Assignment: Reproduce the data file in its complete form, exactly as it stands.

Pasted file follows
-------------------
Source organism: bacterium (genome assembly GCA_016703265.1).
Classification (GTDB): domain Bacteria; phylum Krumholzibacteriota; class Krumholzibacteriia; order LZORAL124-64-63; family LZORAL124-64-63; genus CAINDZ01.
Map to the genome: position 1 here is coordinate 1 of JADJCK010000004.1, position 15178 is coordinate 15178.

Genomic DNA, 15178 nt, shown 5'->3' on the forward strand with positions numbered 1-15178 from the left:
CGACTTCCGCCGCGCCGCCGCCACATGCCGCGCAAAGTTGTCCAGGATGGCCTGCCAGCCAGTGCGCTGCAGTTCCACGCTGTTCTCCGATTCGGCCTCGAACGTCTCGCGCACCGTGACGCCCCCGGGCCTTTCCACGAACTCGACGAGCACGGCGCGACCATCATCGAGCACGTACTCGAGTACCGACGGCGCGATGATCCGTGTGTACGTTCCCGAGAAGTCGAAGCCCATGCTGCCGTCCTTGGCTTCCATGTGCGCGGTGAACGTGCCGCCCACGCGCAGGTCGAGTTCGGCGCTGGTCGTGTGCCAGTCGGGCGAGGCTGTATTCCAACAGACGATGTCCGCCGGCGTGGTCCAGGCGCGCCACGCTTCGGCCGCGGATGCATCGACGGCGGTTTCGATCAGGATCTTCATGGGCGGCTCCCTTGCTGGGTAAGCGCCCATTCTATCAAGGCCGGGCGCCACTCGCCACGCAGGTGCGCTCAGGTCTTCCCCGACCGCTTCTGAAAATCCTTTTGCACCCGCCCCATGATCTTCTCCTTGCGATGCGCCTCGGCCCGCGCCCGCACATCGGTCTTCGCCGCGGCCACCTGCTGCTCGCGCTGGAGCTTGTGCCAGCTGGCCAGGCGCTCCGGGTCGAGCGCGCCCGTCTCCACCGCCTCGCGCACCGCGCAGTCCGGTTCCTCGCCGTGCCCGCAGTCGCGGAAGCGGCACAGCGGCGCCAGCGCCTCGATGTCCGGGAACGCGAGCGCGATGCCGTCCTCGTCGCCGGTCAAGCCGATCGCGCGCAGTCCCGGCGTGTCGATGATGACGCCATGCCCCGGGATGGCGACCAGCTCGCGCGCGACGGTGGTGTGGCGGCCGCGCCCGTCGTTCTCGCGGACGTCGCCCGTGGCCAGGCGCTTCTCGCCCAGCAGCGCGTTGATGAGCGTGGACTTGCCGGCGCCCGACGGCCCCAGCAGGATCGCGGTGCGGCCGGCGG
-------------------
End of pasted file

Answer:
Source organism: bacterium (genome assembly GCA_016703265.1).
Classification (GTDB): domain Bacteria; phylum Krumholzibacteriota; class Krumholzibacteriia; order LZORAL124-64-63; family LZORAL124-64-63; genus CAINDZ01.
Map to the genome: position 1 here is coordinate 1 of JADJCK010000004.1, position 15178 is coordinate 15178.

Genomic DNA, 15178 nt, shown 5'->3' on the forward strand with positions numbered 1-15178 from the left:
CGACTTCCGCCGCGCCGCCGCCACATGCCGCGCAAAGTTGTCCAGGATGGCCTGCCAGCCAGTGCGCTGCAGTTCCACGCTGTTCTCCGATTCGGCCTCGAACGTCTCGCGCACCGTGACGCCCCCGGGCCTTTCCACGAACTCGACGAGCACGGCGCGACCATCATCGAGCACGTACTCGAGTACCGACGGCGCGATGATCCGTGTGTACGTTCCCGAGAAGTCGAAGCCCATGCTGCCGTCCTTGGCTTCCATGTGCGCGGTGAACGTGCCGCCCACGCGCAGGTCGAGTTCGGCGCTGGTCGTGTGCCAGTCGGGCGAGGCTGTATTCCAACAGACGATGTCCGCCGGCGTGGTCCAGGCGCGCCACGCTTCGGCCGCGGATGCATCGACGGCGGTTTCGATCAGGATCTTCATGGGCGGCTCCCTTGCTGGGTAAGCGCCCATTCTATCAAGGCCGGGCGCCACTCGCCACGCAGGTGCGCTCAGGTCTTCCCCGACCGCTTCTGAAAATCCTTTTGCACCCGCCCCATGATCTTCTCCTTGCGATGCGCCTCGGCCCGCGCCCGCACATCGGTCTTCGCCGCGGCCACCTGCTGCTCGCGCTGGAGCTTGTGCCAGCTGGCCAGGCGCTCCGGGTCGAGCGCGCCCGTCTCCACCGCCTCGCGCACCGCGCAGTCCGGTTCCTCGCCGTGCCCGCAGTCGCGGAAGCGGCACAGCGGCGCCAGCGCCTCGATGTCCGGGAACGCGAGCGCGATGCCGTCCTCGTCGCCGGTCAAGCCGATCGCGCGCAGTCCCGGCGTGTCGATGATGACGCCATGCCCCGGGATGGCGACCAGCTCGCGCGCGACGGTGGTGTGGCGGCCGCGCCCGTCGTTCTCGCGGACGTCGCCCGTGGCCAGGCGCTTCTCGCCCAGCAGCGCGTTGATGAGCGTGGACTTGCCGGCGCCCGACGGCCCCAGCAGGATCGCGGTGCGGCCGGCGG